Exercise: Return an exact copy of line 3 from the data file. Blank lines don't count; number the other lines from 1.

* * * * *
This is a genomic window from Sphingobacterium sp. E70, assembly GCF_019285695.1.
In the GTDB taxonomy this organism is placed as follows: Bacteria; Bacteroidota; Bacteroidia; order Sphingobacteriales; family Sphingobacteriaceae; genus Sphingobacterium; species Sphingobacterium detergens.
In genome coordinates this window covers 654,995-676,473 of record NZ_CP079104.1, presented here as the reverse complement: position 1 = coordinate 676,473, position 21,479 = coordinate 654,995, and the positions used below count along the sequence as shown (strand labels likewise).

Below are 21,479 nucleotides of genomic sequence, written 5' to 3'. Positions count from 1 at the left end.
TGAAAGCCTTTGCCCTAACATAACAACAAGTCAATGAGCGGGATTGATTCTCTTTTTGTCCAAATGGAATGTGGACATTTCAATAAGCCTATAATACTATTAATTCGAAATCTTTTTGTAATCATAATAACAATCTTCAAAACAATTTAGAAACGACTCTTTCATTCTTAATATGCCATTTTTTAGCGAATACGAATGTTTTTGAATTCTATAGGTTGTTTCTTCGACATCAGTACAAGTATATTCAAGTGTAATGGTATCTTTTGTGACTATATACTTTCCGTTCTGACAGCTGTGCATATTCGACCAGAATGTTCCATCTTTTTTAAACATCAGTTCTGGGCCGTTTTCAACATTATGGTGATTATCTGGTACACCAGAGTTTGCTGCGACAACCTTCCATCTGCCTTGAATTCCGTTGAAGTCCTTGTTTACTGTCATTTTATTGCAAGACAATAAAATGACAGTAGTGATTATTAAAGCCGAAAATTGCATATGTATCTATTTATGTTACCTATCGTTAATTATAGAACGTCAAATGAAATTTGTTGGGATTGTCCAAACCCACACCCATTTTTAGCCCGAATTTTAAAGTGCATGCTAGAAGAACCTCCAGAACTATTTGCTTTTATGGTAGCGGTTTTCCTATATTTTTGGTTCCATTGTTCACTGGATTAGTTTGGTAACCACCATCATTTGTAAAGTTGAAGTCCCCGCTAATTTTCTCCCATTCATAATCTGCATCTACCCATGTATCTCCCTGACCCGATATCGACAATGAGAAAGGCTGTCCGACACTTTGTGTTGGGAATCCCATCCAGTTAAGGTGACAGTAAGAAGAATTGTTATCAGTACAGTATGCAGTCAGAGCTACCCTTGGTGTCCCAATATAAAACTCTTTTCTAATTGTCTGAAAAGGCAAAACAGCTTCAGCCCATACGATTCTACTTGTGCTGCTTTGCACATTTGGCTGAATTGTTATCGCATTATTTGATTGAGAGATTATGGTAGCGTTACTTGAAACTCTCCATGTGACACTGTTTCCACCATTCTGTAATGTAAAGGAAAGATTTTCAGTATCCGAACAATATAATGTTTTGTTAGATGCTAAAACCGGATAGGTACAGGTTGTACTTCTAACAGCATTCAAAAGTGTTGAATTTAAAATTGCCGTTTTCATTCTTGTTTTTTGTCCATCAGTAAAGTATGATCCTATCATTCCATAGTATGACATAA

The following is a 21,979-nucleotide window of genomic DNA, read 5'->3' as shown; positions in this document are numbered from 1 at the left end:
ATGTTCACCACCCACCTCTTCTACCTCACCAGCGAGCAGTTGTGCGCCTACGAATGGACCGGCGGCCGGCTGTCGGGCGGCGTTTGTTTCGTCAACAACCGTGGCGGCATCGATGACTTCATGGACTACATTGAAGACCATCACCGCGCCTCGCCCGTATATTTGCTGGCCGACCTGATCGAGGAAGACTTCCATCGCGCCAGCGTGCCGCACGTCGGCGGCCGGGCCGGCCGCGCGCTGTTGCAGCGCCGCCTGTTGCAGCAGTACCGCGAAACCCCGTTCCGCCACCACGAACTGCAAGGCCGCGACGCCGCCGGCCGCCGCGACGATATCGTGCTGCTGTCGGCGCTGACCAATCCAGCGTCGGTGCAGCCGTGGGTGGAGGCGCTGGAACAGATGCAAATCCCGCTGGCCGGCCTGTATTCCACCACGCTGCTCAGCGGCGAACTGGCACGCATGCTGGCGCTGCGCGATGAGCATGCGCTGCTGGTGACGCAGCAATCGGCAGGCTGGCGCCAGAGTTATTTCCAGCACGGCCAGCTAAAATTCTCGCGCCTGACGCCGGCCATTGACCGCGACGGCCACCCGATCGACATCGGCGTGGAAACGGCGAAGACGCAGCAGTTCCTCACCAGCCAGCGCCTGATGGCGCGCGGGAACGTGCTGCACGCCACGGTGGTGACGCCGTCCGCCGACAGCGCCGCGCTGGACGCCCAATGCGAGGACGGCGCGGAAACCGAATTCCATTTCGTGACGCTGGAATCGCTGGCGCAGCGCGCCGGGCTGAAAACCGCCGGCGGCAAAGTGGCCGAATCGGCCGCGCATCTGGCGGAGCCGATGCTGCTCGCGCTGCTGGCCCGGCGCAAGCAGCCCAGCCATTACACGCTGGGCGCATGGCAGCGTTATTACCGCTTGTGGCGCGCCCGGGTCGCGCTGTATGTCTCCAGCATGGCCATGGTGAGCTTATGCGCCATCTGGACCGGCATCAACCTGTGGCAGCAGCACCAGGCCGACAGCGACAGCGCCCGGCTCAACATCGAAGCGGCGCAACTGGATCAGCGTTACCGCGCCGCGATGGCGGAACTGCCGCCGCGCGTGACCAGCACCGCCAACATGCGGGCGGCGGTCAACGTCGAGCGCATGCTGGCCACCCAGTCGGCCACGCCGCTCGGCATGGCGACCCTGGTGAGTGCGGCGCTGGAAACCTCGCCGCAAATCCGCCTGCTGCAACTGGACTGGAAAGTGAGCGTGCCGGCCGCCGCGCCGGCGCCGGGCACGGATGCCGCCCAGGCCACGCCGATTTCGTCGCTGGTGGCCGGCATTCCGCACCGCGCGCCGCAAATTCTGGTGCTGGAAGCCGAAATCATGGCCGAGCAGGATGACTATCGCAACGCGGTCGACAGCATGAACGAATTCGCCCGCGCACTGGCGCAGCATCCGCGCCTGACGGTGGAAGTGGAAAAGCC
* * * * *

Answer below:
In genome coordinates this window covers 654,995-676,473 of record NZ_CP079104.1, presented here as the reverse complement: position 1 = coordinate 676,473, position 21,479 = coordinate 654,995, and the positions used below count along the sequence as shown (strand labels likewise).